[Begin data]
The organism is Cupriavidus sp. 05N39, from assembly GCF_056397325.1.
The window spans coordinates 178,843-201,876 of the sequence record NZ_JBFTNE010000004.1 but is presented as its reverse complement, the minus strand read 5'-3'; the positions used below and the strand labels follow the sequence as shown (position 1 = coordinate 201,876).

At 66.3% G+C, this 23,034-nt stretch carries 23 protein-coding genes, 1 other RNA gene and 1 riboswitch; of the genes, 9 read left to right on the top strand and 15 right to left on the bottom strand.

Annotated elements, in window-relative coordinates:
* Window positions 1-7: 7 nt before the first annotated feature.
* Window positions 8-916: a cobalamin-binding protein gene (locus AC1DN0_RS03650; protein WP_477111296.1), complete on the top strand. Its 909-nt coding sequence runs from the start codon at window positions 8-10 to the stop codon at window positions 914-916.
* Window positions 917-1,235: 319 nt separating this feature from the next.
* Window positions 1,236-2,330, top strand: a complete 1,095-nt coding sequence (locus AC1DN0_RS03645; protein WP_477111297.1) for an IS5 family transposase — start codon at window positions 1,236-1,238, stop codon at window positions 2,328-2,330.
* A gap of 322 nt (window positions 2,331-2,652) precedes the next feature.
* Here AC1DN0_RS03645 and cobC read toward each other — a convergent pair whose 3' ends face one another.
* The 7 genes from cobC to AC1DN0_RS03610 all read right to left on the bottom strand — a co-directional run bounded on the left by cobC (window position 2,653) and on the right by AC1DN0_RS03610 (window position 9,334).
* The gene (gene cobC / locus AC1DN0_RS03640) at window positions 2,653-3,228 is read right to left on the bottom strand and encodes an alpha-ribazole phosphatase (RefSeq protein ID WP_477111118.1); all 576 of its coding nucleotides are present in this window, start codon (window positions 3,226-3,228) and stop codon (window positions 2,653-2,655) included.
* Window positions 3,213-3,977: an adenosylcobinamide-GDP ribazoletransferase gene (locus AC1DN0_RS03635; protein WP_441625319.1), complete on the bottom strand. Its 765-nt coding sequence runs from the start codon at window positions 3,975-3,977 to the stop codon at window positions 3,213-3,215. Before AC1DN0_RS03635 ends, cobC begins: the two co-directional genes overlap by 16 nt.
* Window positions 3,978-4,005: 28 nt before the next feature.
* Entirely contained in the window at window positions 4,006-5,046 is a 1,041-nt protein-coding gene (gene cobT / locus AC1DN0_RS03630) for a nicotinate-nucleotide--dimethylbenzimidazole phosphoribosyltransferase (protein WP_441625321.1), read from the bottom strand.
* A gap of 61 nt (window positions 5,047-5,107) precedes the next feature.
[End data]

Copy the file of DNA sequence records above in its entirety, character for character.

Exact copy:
The organism is Cupriavidus sp. 05N39, from assembly GCF_056397325.1.
The window spans coordinates 178,843-201,876 of the sequence record NZ_JBFTNE010000004.1 but is presented as its reverse complement, the minus strand read 5'-3'; the positions used below and the strand labels follow the sequence as shown (position 1 = coordinate 201,876).

At 66.3% G+C, this 23,034-nt stretch carries 23 protein-coding genes, 1 other RNA gene and 1 riboswitch; of the genes, 9 read left to right on the top strand and 15 right to left on the bottom strand.

Annotated elements, in window-relative coordinates:
* Window positions 1-7: 7 nt before the first annotated feature.
* Window positions 8-916: a cobalamin-binding protein gene (locus AC1DN0_RS03650; protein WP_477111296.1), complete on the top strand. Its 909-nt coding sequence runs from the start codon at window positions 8-10 to the stop codon at window positions 914-916.
* Window positions 917-1,235: 319 nt separating this feature from the next.
* Window positions 1,236-2,330, top strand: a complete 1,095-nt coding sequence (locus AC1DN0_RS03645; protein WP_477111297.1) for an IS5 family transposase — start codon at window positions 1,236-1,238, stop codon at window positions 2,328-2,330.
* A gap of 322 nt (window positions 2,331-2,652) precedes the next feature.
* Here AC1DN0_RS03645 and cobC read toward each other — a convergent pair whose 3' ends face one another.
* The 7 genes from cobC to AC1DN0_RS03610 all read right to left on the bottom strand — a co-directional run bounded on the left by cobC (window position 2,653) and on the right by AC1DN0_RS03610 (window position 9,334).
* The gene (gene cobC / locus AC1DN0_RS03640) at window positions 2,653-3,228 is read right to left on the bottom strand and encodes an alpha-ribazole phosphatase (RefSeq protein ID WP_477111118.1); all 576 of its coding nucleotides are present in this window, start codon (window positions 3,226-3,228) and stop codon (window positions 2,653-2,655) included.
* Window positions 3,213-3,977: an adenosylcobinamide-GDP ribazoletransferase gene (locus AC1DN0_RS03635; protein WP_441625319.1), complete on the bottom strand. Its 765-nt coding sequence runs from the start codon at window positions 3,975-3,977 to the stop codon at window positions 3,213-3,215. Before AC1DN0_RS03635 ends, cobC begins: the two co-directional genes overlap by 16 nt.
* Window positions 3,978-4,005: 28 nt before the next feature.
* Entirely contained in the window at window positions 4,006-5,046 is a 1,041-nt protein-coding gene (gene cobT / locus AC1DN0_RS03630) for a nicotinate-nucleotide--dimethylbenzimidazole phosphoribosyltransferase (protein WP_441625321.1), read from the bottom strand.
* A gap of 61 nt (window positions 5,047-5,107) precedes the next feature.